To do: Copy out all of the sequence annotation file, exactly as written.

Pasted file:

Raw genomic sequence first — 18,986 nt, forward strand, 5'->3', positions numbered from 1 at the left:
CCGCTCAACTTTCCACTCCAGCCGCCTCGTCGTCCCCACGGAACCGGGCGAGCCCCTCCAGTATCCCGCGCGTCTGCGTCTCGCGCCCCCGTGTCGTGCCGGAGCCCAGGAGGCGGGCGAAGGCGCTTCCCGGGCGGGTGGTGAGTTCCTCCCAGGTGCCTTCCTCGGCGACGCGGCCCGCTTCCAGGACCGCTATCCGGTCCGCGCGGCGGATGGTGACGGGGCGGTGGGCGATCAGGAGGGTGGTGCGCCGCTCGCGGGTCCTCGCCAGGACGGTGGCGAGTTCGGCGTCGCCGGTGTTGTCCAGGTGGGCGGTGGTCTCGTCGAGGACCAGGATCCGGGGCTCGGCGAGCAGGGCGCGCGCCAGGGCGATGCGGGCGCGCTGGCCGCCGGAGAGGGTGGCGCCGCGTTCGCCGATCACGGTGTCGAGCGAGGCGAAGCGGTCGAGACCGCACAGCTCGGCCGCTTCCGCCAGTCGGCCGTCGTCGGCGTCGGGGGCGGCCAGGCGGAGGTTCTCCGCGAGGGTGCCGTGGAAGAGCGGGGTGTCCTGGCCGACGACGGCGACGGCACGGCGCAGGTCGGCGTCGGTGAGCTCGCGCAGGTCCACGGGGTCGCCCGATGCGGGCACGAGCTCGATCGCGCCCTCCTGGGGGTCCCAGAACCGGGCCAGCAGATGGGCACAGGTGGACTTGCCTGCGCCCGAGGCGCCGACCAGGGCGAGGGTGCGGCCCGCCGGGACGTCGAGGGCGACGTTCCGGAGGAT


Raw genomic sequence first — 18,986 nt, forward strand, 5'->3', positions numbered from 1 at the left:
CCGCTCAACTTTCCACTCCAGCCGCCTCGTCGTCCCCACGGAACCGGGCGAGCCCCTCCAGTATCCCGCGCGTCTGCGTCTCGCGCCCCCGTGTCGTGCCGGAGCCCAGGAGGCGGGCGAAGGCGCTTCCCGGGCGGGTGGTGAGTTCCTCCCAGGTGCCTTCCTCGGCGACGCGGCCCGCTTCCAGGACCGCTATCCGGTCCGCGCGGCGGATGGTGACGGGGCGGTGGGCGATCAGGAGGGTGGTGCGCCGCTCGCGGGTCCTCGCCAGGACGGTGGCGAGTTCGGCGTCGCCGGTGTTGTCCAGGTGGGCGGTGGTCTCGTCGAGGACCAGGATCCGGGGCTCGGCGAGCAGGGCGCGCGCCAGGGCGATGCGGGCGCGCTGGCCGCCGGAGAGGGTGGCGCCGCGTTCGCCGATCACGGTGTCGAGCGAGGCGAAGCGGTCGAGACCGCACAGCTCGGCCGCTTCCGCCAGTCGGCCGTCGTCGGCGTCGGGGGCGGCCAGGCGGAGGTTCTCCGCGAGGGTGCCGTGGAAGAGCGGGGTGTCCTGGCCGACGACGGCGACGGCACGGCGCAGGTCGGCGTCGGTGAGCTCGCGCAGGTCCACGGGGTCGCCCGATGCGGGCACGAGCTCGATCGCGCCCTCCTGGGGGTCCCAGAACCGGGCCAGCAGATGGGCACAGGTGGACTTGCCTGCGCCCGAGGCGCCGACCAGGGCGAGGGTGCGGCCCGCCGGGACGTCGAGGGCGACGTTCCGGAGGAT